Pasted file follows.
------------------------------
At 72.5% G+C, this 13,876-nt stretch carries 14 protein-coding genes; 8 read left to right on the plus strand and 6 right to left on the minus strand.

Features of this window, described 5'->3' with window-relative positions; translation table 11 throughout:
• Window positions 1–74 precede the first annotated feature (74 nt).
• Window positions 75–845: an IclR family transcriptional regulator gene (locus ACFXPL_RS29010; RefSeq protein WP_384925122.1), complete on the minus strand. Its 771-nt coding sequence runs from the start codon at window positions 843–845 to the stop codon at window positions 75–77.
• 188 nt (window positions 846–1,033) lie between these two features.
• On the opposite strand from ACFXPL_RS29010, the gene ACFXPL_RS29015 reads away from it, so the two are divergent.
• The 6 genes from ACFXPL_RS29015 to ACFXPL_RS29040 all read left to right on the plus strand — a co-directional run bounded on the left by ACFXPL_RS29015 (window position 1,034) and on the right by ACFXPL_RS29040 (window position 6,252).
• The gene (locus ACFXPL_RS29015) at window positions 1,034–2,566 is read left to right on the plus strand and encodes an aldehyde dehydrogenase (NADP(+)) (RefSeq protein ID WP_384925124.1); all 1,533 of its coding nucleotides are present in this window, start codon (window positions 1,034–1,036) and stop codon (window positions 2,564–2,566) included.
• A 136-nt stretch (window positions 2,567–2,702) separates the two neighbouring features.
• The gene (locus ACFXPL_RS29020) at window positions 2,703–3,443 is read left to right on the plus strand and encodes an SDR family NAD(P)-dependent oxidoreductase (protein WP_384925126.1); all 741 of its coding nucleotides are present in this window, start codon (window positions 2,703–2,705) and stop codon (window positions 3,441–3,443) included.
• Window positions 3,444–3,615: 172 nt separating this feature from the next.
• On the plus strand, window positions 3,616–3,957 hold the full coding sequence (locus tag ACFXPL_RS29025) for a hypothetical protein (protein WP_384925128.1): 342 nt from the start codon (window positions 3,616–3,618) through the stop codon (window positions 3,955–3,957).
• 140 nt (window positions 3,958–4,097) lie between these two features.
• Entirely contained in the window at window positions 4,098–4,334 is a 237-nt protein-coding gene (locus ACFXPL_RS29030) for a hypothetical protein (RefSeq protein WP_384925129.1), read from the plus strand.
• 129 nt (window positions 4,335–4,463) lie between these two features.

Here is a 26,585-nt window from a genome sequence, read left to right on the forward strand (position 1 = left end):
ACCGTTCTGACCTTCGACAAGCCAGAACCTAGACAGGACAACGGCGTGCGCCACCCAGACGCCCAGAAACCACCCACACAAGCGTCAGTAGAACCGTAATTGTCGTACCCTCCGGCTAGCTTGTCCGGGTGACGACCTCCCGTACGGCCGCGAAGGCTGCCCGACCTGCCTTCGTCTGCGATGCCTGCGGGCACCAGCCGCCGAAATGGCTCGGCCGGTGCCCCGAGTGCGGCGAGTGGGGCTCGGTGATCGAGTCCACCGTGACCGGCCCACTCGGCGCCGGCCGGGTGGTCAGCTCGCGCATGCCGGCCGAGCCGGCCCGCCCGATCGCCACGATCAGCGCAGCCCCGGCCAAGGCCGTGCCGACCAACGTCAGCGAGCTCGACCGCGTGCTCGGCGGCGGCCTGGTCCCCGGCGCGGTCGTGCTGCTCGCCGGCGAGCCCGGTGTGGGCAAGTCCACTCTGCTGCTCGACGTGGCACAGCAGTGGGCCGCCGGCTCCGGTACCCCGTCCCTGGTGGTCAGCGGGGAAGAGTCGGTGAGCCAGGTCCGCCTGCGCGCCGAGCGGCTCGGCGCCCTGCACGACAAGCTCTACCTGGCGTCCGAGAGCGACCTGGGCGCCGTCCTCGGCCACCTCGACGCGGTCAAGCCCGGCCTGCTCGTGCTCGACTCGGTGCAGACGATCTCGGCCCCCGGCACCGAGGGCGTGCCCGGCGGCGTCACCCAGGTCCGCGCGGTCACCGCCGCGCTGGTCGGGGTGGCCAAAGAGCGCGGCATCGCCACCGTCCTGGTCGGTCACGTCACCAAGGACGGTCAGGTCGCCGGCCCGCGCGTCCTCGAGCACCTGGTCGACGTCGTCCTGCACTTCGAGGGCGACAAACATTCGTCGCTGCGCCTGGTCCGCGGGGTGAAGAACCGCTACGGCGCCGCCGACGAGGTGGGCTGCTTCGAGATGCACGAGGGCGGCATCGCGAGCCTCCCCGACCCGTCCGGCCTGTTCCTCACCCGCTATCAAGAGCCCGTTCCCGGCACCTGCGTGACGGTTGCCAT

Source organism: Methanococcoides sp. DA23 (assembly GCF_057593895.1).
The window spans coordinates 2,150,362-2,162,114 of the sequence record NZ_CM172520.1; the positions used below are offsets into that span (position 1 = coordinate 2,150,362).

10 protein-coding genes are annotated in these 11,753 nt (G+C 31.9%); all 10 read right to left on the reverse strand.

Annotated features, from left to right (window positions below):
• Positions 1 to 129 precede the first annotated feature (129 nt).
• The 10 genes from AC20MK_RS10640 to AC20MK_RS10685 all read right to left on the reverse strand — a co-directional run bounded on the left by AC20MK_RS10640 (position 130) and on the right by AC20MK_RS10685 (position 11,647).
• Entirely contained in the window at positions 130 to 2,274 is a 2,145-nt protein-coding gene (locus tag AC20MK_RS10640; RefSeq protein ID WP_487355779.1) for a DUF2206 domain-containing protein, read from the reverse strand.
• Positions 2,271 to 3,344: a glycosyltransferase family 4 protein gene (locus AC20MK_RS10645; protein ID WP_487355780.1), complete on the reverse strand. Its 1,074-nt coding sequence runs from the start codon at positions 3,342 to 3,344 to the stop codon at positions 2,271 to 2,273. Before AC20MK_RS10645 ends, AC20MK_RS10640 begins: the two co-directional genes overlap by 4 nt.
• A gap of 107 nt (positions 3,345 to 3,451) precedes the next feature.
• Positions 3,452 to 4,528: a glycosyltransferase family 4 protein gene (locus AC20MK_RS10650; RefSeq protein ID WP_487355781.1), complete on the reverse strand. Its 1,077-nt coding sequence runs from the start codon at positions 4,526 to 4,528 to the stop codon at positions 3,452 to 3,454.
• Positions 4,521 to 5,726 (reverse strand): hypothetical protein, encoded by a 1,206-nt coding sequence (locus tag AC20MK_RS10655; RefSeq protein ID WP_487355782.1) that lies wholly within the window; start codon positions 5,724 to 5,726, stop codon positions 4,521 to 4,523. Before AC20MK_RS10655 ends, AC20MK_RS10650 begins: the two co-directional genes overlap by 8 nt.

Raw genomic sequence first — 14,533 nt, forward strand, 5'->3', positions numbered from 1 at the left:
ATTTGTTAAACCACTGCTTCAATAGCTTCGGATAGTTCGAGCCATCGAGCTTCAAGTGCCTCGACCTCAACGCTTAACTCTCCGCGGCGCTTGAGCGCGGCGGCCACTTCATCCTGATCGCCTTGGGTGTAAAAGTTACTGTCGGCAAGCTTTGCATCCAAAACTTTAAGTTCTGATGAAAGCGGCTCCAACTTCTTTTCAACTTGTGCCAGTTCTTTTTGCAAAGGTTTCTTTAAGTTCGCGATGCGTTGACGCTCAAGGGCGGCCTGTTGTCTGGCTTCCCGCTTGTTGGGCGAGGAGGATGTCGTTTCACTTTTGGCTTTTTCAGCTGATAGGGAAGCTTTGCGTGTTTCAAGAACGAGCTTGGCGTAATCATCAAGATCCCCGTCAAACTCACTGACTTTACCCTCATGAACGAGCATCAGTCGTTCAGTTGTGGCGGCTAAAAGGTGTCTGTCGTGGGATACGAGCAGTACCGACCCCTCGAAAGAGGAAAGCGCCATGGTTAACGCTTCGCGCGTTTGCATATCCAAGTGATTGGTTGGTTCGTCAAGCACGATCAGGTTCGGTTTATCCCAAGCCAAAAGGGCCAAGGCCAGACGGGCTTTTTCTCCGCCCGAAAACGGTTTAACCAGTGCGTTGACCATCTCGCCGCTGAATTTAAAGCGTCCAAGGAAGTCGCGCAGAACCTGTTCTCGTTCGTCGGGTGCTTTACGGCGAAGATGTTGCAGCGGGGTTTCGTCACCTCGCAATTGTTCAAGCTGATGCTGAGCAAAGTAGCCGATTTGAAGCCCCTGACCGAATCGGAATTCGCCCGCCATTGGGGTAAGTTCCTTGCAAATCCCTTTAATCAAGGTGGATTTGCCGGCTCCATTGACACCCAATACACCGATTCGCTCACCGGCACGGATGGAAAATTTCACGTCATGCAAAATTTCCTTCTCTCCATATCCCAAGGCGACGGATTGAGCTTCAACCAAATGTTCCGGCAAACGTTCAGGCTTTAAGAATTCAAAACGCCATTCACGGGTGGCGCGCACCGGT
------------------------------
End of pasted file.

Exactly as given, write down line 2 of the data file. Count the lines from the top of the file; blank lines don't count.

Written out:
Features of this window, described 5'->3' with window-relative positions; translation table 11 throughout: